As part of a wider project we’ve been helping an international charity connect its web strategy to its organisational strategy. Stuff we’ve done includes:
- advising on how a website’s performance could be measured
- setting up the website and Google Analytics (‘GA’) so the site’s performance can be measured
- producing the first set of measures, so that the charity knows how well it’s doing online, and has a baseline against which to assess future improvement
Within this we’ve been helping the charity get answers to questions such as:
- What percentage of job seekers visiting our website actually complete the online job-application process?
- What proportion of people trying to make donations through the website succeed?
- How often do people download whitepapers, and other PDF documents, and which ones are most popular?
- How often do people send an email to the charity via one of the ’email us’ links on the site?
- How many people go directly from the website to the FaceBook and Twitter pages?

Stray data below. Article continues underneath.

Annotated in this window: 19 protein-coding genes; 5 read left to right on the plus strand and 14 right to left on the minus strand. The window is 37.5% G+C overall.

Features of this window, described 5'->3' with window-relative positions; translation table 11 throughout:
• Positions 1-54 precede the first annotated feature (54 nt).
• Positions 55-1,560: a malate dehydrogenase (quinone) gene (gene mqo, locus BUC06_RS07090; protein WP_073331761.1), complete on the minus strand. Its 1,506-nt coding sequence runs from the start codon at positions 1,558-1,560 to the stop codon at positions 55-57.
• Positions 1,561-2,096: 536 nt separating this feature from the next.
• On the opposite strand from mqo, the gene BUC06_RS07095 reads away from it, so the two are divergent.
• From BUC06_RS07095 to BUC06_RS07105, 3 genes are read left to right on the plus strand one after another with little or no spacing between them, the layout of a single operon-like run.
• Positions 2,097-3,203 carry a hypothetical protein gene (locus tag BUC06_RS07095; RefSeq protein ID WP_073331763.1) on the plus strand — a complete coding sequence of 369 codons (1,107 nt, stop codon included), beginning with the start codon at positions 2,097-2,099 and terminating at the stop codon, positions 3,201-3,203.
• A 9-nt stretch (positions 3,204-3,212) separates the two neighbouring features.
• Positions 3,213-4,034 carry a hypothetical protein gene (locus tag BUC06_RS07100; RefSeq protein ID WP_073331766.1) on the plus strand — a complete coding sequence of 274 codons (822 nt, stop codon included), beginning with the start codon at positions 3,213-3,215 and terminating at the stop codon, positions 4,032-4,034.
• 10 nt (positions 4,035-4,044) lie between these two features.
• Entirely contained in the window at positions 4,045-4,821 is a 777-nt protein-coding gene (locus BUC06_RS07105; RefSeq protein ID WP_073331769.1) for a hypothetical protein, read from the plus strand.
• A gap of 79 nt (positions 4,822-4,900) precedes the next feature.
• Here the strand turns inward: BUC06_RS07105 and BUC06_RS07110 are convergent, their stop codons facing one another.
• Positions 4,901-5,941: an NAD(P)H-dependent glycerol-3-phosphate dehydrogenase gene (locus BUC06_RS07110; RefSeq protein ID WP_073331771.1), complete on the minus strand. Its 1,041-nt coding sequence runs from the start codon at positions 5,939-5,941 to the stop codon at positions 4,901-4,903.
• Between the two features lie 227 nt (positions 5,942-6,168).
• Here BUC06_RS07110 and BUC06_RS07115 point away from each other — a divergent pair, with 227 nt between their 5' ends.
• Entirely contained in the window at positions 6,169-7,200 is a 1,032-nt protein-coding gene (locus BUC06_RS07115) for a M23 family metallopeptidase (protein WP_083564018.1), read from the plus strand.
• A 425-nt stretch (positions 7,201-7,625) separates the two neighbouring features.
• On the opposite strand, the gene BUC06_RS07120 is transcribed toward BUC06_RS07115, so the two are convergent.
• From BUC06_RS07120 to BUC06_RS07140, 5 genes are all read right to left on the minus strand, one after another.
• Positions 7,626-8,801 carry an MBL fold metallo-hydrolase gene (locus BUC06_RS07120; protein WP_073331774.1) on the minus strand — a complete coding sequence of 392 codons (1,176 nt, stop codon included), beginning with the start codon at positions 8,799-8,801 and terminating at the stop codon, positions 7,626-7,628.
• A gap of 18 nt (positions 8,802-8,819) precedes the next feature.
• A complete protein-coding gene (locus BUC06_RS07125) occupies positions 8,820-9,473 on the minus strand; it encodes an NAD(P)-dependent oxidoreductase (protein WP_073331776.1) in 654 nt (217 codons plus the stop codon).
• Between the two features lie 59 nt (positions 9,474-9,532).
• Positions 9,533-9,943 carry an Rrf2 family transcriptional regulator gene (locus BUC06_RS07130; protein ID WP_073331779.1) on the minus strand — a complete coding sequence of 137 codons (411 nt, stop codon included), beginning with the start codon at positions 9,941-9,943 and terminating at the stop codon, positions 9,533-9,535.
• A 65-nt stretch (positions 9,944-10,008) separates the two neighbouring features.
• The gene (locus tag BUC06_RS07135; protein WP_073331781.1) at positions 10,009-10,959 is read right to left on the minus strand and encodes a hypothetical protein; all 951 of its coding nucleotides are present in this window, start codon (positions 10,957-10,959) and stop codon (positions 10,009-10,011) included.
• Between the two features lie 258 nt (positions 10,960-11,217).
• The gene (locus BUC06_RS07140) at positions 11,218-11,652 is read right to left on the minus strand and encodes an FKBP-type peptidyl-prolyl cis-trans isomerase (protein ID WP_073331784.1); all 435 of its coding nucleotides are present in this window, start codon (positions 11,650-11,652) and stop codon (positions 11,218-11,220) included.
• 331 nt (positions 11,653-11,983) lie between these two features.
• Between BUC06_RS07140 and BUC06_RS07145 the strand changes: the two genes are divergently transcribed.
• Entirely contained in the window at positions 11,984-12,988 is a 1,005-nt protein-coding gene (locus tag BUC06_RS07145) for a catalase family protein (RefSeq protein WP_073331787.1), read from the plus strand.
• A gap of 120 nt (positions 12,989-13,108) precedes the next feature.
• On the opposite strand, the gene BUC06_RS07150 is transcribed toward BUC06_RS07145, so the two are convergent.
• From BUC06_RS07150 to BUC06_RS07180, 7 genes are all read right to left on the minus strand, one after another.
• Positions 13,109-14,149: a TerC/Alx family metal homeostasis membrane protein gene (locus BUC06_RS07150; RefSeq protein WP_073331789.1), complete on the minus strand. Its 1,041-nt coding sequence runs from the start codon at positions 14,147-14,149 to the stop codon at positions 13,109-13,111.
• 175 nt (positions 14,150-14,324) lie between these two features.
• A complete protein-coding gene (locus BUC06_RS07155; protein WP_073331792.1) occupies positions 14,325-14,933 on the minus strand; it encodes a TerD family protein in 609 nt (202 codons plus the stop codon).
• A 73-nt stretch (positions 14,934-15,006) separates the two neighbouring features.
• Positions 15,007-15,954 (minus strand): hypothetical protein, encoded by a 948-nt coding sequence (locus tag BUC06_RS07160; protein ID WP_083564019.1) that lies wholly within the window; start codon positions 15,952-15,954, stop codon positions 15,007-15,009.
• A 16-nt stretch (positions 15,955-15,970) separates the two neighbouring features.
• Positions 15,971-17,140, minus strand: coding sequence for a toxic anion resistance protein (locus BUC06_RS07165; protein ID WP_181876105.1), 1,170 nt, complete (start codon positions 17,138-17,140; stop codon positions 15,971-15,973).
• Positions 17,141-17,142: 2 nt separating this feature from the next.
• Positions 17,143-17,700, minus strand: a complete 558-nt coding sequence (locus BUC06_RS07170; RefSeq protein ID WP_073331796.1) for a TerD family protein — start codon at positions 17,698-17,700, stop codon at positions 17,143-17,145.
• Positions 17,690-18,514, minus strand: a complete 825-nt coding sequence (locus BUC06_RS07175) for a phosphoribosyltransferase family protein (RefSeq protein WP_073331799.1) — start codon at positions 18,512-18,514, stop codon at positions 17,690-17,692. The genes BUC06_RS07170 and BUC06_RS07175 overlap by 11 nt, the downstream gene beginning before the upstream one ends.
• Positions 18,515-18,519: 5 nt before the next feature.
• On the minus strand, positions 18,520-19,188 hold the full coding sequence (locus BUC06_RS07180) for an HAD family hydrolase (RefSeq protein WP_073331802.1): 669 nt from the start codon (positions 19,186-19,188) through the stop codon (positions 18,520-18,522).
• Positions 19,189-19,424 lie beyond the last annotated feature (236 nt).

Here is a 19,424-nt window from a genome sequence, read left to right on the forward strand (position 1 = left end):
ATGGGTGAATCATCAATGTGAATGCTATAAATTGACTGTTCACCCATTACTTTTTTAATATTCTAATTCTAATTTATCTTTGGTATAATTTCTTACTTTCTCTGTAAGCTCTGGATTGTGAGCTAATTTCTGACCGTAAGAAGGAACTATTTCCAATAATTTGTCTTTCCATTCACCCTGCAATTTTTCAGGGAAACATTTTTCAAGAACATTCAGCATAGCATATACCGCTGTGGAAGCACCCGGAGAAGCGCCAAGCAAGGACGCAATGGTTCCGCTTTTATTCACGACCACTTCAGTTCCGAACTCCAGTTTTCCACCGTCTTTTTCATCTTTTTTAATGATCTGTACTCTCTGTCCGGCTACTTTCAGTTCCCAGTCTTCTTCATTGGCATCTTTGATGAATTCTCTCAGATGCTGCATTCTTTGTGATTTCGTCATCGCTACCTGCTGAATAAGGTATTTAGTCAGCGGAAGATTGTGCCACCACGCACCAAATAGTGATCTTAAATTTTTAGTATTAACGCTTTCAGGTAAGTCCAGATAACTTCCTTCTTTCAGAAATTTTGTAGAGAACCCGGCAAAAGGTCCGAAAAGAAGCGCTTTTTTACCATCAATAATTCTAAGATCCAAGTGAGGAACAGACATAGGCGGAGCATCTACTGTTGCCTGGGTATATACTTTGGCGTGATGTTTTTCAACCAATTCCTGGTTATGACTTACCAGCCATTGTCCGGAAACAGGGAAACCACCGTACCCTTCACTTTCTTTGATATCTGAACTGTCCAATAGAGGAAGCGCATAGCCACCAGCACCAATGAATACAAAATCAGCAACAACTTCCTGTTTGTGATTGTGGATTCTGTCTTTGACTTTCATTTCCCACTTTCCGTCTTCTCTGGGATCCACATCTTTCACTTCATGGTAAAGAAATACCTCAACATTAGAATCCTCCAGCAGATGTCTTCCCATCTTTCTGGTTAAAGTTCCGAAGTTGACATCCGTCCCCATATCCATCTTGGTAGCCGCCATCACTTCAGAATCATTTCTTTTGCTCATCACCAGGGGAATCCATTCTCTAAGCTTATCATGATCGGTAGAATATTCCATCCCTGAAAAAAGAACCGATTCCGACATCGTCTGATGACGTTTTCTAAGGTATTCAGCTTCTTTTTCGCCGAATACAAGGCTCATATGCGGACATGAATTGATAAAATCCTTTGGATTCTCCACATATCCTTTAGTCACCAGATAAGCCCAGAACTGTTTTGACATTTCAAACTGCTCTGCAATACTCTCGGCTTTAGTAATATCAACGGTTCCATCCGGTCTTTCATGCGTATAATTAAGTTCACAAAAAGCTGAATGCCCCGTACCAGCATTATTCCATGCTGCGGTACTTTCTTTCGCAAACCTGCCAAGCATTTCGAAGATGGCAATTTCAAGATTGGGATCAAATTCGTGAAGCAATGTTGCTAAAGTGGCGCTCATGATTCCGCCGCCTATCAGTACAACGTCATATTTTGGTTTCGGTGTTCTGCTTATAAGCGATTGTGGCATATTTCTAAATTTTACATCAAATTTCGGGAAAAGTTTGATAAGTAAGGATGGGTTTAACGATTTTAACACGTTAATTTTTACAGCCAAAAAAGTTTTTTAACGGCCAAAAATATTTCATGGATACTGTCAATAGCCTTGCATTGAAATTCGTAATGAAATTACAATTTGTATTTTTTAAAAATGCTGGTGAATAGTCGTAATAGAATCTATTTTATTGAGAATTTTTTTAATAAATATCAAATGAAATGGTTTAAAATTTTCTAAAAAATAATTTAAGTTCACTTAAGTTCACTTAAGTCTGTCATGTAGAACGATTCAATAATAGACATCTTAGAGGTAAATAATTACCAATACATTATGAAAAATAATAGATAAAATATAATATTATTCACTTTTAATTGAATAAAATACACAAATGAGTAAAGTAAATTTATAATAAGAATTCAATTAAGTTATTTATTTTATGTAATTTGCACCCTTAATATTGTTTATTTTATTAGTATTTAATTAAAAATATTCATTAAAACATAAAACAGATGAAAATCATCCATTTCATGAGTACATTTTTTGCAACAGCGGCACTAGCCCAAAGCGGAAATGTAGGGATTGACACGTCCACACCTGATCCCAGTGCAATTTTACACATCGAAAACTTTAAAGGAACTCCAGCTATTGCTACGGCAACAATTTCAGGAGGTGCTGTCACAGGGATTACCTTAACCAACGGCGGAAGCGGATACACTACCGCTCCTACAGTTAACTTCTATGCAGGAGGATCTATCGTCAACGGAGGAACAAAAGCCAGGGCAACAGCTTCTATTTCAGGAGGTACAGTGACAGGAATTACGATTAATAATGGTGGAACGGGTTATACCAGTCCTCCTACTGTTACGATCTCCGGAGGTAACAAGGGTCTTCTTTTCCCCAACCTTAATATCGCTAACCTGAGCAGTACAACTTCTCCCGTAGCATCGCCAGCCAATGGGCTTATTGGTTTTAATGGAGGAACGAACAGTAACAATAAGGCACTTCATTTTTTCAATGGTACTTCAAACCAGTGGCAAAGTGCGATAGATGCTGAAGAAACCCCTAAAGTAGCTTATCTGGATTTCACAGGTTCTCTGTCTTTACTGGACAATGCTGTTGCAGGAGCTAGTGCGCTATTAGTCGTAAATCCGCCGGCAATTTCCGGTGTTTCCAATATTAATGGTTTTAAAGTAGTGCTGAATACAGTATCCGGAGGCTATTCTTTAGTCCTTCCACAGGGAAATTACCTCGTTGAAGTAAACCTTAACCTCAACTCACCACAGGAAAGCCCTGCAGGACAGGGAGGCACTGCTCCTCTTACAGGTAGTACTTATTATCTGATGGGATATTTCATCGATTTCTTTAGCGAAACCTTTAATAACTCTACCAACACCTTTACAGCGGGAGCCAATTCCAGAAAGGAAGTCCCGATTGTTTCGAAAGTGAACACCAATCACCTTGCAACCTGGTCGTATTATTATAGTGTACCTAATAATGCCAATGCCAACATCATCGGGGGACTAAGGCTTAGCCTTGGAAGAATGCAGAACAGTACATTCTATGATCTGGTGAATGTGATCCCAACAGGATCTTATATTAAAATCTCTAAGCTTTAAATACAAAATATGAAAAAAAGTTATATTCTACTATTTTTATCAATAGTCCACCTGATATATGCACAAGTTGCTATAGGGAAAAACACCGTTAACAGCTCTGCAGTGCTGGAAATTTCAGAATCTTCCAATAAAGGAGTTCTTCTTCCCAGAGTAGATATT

Google’s free Analytics tool, Google Analytics (‘GA’) can provide the answers to these sorts of questions and many more, but first it has to be set up. This post is the first of two that explaining how to track and get the data for two kinds of ‘conversions’.
So what’s a ‘conversion’?
A ‘conversion’ is when a visitor to your website does something that you want them to do. We’re going to look at:
- Event tracking: tells you when someone has clicked on a ‘Call to Action’ link. For example ‘click here to email us’, ‘click here to download a PDF’, ‘click here to view the price list’, ‘click here to visit our Facebook fan-page’, ‘click here to see our latest jobs’.
- Destination page tracking: tells you when someone gets to a significant page on the site, such as a ‘thank-you’ page after they’ve completed a purchase, applied for a job, or signed up to an e-newsletter.
Event tracking with Google Analytics
This is much easier than you might be led to believe by the documentation, tho’ it helps if you have basic knowledge of how links are coded in HTML. So, assuming that you know “find us on Facebook” can be made into find us on Facebook with the following bit of code:
<a href=”http://facebook.com/nedwells” target=”_self”>find us on Facebook</a>
…you might be surprised to know that Google Analytics will tell you how many people clicked on the link and (in this example) visited your facebook page, if you just drop this into the code:
onclick=”_gaq.push([‘_trackEvent’, ‘Social’, ‘Visits’, ‘Facebook’]);”
So you end up with this:
<a href=”http://www.facebook.com/nedwells” onclick=”_gaq.push([‘_trackEvent’, ‘Social’, ‘Visits’, ‘FaceBook’]);”>Find us on Facebook.</a>
Why don’t you give it a go? Get back to me if you need any help…